9. 7. 3bells, the U.S. bodies pushing nuclear power have learned from their mistakes. France and Japan are the two models for nuclear power we need to follow, and they have a couple of industry standardized designs that everyone knows how to build and that are cheaper because they’re standardized.

    In addition, there are ways to make nuclear power plants to reliable that it literally takes a failure of the laws of physics to get one to melt down. Reactors like this didn’t exist (they didn’t have the technology and understanding of reactor dynamics at the time) back in the 1960s and 70s.

    8. ExNavy Nuke Rx Operator, thanks for bringing this up. This is why I try to say that nuclear is relatively carbon emission-free, not totally free. But most of the time, the cost of production isn’t included in the CO2 emissions. So the CO2 costs of mining, drilling, and, in the case of renewable fuels, fertilizing and growing aren’t usually included. This is starting to change, thankfully, since we really need a total picture of CO2 emissions, but how we define “total” is somewhat arbitrary. The problem is where to stop tracking back the emissions – do we include the manufacture of the bulldozer and the CO2 emissions of the dynamite plant? I don’t know, but everyone can and should come to an agreement on a reasonable stopping point.

  10. First two paragraphs from news item:

    “KASHIWAZAKI, Japan (AP Jul 17) – A long list of problems, including radiation leaks, burst pipes and fires, came to light Tuesday at the world’s largest nuclear power plant, a day after it was hit by a powerful earthquake.

    “The malfunctions and a delay in reporting them fuelled concerns about the safety of Japan’s 55 nuclear reactors, which have suffered a string of accidents and cover-ups.”

  11. Even so, Japan’s reactors are still safer than the latest reactors in the U.S. And keep in mind that the reactor mentioned in the first paragraph had just survived an earthquake.

    One thing that people don’t really get is that we get exposed to radiation all the time. Here in the states the DoE is charged with regulating radiation that is lower than the background radiation emitted by the ground. You get exposed to more radiation on airplanes, especially on transcontinental polar routes, than you do from nuclear power plants even if you happen to live right next to one.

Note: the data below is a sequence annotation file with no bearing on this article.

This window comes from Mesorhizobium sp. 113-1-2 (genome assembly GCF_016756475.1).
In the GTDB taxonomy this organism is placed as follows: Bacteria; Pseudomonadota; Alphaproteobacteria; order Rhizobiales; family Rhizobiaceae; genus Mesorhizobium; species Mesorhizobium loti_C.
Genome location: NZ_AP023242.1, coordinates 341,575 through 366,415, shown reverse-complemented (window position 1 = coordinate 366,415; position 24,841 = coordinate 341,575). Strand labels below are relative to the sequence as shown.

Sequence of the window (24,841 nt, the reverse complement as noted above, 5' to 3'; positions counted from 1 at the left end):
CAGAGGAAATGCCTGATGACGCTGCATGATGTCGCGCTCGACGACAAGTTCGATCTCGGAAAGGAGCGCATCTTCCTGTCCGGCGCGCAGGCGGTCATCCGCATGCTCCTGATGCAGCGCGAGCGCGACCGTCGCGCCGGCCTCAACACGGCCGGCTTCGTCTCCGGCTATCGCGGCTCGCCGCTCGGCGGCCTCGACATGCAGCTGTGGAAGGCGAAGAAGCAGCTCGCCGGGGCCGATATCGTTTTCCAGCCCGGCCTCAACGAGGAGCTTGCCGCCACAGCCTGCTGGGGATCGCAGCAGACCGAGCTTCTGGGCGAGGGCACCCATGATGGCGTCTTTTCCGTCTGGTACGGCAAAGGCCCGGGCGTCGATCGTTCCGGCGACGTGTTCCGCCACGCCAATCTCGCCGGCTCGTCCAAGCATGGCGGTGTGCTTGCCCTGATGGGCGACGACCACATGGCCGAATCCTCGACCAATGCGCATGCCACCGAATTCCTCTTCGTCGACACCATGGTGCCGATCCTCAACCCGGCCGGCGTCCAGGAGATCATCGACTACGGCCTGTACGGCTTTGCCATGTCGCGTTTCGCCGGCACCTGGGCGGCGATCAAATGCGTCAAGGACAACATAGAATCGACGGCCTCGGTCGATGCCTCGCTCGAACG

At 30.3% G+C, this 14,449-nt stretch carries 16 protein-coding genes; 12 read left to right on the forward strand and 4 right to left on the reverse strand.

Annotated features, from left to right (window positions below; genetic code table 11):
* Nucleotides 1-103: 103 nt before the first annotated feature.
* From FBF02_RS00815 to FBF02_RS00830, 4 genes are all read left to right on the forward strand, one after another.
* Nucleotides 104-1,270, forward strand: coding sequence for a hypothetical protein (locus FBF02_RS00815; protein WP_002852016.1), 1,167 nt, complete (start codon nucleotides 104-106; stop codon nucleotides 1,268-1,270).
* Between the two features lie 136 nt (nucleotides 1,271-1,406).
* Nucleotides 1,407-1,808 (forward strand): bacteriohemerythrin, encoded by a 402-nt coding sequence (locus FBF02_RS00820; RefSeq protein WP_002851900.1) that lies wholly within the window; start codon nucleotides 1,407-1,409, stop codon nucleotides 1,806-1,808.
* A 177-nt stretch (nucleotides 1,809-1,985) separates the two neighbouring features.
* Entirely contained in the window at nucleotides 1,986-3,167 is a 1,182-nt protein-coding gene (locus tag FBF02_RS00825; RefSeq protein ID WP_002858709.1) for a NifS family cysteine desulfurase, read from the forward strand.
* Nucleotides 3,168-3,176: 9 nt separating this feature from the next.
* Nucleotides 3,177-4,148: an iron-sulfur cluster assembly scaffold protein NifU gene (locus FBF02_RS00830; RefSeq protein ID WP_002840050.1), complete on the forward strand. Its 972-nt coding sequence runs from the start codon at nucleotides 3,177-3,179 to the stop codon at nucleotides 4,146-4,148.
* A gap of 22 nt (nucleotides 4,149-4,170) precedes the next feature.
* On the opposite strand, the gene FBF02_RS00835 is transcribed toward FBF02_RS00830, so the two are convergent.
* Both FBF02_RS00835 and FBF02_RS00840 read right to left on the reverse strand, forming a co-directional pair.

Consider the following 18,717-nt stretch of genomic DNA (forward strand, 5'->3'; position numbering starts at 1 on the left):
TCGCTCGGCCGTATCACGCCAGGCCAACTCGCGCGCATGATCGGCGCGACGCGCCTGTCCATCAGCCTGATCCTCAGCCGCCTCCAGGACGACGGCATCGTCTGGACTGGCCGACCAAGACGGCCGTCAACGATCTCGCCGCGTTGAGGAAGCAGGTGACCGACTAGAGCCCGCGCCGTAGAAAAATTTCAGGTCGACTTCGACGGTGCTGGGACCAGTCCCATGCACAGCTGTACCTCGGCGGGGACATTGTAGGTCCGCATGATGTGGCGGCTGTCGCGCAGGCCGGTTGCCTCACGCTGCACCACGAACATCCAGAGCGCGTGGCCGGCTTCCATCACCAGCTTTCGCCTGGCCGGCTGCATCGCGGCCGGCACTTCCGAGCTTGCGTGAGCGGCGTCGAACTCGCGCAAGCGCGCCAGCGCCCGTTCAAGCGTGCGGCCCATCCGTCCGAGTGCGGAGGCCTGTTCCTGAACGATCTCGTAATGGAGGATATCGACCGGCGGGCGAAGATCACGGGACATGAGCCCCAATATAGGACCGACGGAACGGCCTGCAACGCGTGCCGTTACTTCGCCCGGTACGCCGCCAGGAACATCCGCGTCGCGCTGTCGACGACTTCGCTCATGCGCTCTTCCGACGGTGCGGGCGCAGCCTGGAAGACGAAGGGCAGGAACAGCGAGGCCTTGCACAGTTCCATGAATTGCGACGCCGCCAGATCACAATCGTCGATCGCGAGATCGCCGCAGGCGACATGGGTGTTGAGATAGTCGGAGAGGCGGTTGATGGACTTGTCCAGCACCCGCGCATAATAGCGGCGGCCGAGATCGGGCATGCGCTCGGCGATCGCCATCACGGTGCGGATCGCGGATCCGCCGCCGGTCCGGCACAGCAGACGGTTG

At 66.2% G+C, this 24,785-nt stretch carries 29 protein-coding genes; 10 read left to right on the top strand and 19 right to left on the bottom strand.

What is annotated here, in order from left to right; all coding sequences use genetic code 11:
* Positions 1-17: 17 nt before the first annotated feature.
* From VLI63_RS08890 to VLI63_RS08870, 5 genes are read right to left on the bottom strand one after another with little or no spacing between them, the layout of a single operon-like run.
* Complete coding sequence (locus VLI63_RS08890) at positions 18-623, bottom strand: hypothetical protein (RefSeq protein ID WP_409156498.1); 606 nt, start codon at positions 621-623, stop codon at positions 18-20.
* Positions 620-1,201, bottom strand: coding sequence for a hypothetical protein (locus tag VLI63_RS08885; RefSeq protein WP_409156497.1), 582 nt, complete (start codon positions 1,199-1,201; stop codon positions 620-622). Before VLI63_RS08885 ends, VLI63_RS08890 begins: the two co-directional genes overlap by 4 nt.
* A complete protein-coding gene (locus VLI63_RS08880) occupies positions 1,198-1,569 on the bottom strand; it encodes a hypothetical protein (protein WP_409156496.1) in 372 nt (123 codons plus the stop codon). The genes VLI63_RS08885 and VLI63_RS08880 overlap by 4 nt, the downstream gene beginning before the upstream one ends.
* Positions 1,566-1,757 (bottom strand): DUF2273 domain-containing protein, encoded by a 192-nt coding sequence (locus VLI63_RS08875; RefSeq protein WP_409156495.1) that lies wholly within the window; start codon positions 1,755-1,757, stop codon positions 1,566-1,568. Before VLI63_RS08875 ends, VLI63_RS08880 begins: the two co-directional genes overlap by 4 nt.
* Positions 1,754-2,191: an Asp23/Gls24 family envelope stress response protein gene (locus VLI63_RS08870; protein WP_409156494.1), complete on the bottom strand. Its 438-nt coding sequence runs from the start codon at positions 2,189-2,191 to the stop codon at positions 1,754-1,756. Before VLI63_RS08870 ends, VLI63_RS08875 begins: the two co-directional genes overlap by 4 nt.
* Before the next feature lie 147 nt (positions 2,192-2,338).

I don’t deny that we need to be smart about our next foray in to nuclear power, but foolproof designs have been developed and have been ready for the word “go” for years now.

    As far as the waste is concerned, we’ve known what to do with it for a long time now, but NIMBY litigation based on irrational fears of radiation have prevented us from doing it. Take the waste, mix it up into glass ingots, embed the ingots in concrete and then stainless steel, and drop the suckers several miles down a big borehole. And waste is another reason to decommission the existing plants – new designs produce a LOT less waste and there are some thoughts that some of the existing spent fuel rods could be recommissioned as either breeder fuel blankets or reprocessed into breeder reactor fuel.

  12. Brian, I’ll defer to your expertise on this, but once upon a time I seem to recall research showing that low-level radiation from coal resulted in a higher overall radiation footprint than the nuke cycle. That’s been awhile and it may have changed, but at the least it’s important to understand that nukes aren’t the only source of radiation in the world….

  13. It depends on what is meant by “footprint”, but yes, coal plants release significant quantities of radioactive elements into the environment. The radionucleotides tend to concentrate in the leftover ash that is generally buried in landfills or used for concrete filler. And a single plant can produce tons of the stuff. This site does a quick calculation that estimates about 88 lbs of radioactive material produced every day just due to the trace elements present in the coal, while nuclear power plants emit almost nothing.

  14. Yes, it survived an earthquake AND they still had to lie about the damge done. As I said above, if trust were motor oil, my dipstick would be dry.